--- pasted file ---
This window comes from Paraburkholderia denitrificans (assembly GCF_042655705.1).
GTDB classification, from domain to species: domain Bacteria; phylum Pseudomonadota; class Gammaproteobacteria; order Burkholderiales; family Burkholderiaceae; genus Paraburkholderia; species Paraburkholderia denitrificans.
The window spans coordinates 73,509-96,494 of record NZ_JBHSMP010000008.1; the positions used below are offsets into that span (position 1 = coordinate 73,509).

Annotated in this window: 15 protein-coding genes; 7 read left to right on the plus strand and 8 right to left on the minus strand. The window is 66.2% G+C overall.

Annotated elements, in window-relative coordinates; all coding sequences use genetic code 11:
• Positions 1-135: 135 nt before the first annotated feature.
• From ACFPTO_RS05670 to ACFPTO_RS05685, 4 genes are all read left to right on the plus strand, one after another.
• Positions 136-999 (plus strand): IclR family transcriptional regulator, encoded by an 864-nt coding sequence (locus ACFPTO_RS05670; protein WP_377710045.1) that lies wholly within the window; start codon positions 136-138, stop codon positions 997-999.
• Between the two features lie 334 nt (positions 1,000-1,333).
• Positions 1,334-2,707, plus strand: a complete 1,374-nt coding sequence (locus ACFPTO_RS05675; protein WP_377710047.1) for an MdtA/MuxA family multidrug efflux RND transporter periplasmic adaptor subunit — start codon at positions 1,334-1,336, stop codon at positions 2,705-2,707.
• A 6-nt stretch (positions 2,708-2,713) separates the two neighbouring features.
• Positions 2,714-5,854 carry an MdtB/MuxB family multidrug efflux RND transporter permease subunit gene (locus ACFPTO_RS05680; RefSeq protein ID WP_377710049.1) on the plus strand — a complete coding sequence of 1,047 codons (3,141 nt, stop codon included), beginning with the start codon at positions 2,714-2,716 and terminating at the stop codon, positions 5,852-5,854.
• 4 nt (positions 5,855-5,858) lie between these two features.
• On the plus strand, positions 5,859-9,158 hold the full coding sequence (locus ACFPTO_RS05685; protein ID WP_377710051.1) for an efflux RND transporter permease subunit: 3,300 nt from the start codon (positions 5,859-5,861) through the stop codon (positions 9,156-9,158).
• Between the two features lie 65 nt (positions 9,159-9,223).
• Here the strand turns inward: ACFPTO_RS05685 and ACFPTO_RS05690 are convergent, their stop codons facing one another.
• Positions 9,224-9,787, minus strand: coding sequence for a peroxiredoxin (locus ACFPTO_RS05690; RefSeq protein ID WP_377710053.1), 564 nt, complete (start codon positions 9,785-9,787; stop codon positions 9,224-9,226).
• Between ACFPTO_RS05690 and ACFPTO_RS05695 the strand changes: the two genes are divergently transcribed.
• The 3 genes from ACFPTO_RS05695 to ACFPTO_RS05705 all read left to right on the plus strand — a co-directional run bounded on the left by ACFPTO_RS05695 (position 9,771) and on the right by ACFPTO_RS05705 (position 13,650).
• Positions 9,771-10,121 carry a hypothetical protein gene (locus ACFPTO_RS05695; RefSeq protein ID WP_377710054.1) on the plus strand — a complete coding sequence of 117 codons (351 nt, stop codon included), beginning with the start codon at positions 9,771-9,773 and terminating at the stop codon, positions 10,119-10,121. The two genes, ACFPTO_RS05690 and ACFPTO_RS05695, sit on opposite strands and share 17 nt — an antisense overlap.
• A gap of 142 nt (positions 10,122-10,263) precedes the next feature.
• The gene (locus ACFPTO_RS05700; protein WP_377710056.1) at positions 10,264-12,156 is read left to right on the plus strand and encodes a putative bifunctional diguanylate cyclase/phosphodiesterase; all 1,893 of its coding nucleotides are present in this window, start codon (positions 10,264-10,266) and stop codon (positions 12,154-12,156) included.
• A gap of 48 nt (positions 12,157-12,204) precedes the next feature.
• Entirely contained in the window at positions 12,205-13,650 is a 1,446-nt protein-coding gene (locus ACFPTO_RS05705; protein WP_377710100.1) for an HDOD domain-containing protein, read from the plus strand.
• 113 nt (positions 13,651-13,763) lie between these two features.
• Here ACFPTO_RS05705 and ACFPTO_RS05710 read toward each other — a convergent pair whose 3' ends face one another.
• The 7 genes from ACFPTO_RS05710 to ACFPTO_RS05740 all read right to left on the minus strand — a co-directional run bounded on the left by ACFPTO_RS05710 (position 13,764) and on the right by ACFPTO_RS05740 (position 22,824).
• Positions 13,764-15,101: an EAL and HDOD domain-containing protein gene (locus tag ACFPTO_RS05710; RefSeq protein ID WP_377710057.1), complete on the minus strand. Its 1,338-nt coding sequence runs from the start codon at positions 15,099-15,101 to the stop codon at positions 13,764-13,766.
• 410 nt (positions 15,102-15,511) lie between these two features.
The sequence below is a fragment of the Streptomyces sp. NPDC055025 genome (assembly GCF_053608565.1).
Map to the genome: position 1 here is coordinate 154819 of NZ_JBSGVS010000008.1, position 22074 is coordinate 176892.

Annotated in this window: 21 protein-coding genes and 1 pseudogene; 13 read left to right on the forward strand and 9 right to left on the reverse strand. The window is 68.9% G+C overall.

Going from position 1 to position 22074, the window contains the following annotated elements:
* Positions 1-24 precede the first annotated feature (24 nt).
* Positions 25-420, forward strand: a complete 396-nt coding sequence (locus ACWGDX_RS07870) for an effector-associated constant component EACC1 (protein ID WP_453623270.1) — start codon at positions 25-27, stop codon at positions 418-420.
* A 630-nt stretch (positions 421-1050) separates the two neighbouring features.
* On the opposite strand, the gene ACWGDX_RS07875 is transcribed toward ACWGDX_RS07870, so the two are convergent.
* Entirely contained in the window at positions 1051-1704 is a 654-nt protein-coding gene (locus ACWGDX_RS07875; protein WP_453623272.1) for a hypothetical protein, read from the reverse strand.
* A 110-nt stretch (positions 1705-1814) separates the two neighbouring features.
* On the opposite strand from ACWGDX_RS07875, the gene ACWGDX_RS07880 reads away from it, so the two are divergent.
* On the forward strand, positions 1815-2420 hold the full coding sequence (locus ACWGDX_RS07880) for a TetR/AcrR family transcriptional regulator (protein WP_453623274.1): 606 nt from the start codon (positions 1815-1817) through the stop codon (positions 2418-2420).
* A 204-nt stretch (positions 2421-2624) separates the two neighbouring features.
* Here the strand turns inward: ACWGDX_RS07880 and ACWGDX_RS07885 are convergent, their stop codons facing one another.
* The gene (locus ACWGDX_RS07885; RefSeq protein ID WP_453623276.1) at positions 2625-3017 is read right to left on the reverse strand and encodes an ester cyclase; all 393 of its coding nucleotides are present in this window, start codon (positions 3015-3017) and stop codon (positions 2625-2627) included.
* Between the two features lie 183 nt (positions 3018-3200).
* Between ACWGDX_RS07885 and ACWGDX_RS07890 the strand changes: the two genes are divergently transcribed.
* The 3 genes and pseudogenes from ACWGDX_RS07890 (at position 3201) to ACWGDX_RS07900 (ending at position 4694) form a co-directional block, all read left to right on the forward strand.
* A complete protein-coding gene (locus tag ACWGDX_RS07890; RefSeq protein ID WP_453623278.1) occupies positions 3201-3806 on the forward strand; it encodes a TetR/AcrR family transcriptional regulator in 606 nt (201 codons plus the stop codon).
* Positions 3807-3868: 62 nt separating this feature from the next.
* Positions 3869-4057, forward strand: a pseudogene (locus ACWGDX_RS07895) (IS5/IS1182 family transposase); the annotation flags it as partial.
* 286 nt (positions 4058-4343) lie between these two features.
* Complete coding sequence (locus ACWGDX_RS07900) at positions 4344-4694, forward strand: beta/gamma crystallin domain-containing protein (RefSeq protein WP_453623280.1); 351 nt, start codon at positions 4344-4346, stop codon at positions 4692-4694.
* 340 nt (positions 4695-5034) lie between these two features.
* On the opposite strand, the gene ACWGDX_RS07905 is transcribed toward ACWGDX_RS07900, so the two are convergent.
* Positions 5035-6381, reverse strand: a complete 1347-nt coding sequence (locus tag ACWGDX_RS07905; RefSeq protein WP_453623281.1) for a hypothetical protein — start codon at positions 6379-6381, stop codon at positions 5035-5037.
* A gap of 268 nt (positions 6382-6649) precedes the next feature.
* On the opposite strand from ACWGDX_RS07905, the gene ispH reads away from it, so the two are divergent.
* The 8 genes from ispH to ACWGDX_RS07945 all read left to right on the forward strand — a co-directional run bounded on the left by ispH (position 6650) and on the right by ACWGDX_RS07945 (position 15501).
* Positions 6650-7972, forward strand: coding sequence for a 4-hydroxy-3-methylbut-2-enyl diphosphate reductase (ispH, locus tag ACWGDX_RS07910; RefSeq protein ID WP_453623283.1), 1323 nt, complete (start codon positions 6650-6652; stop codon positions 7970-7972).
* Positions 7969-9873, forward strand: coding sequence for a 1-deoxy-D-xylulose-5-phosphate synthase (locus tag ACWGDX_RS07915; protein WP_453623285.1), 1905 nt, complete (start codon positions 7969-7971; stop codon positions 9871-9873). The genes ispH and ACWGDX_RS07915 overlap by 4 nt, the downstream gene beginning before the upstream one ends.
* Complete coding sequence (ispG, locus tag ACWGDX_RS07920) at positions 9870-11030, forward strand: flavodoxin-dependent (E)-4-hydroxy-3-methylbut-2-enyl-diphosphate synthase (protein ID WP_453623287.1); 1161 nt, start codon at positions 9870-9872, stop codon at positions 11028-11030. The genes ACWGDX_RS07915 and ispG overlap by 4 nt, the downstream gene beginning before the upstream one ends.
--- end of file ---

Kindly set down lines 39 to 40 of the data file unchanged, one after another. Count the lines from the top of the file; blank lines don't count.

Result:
* A 110-nt stretch (positions 1705-1814) separates the two neighbouring features.
* On the opposite strand from ACWGDX_RS07875, the gene ACWGDX_RS07880 reads away from it, so the two are divergent.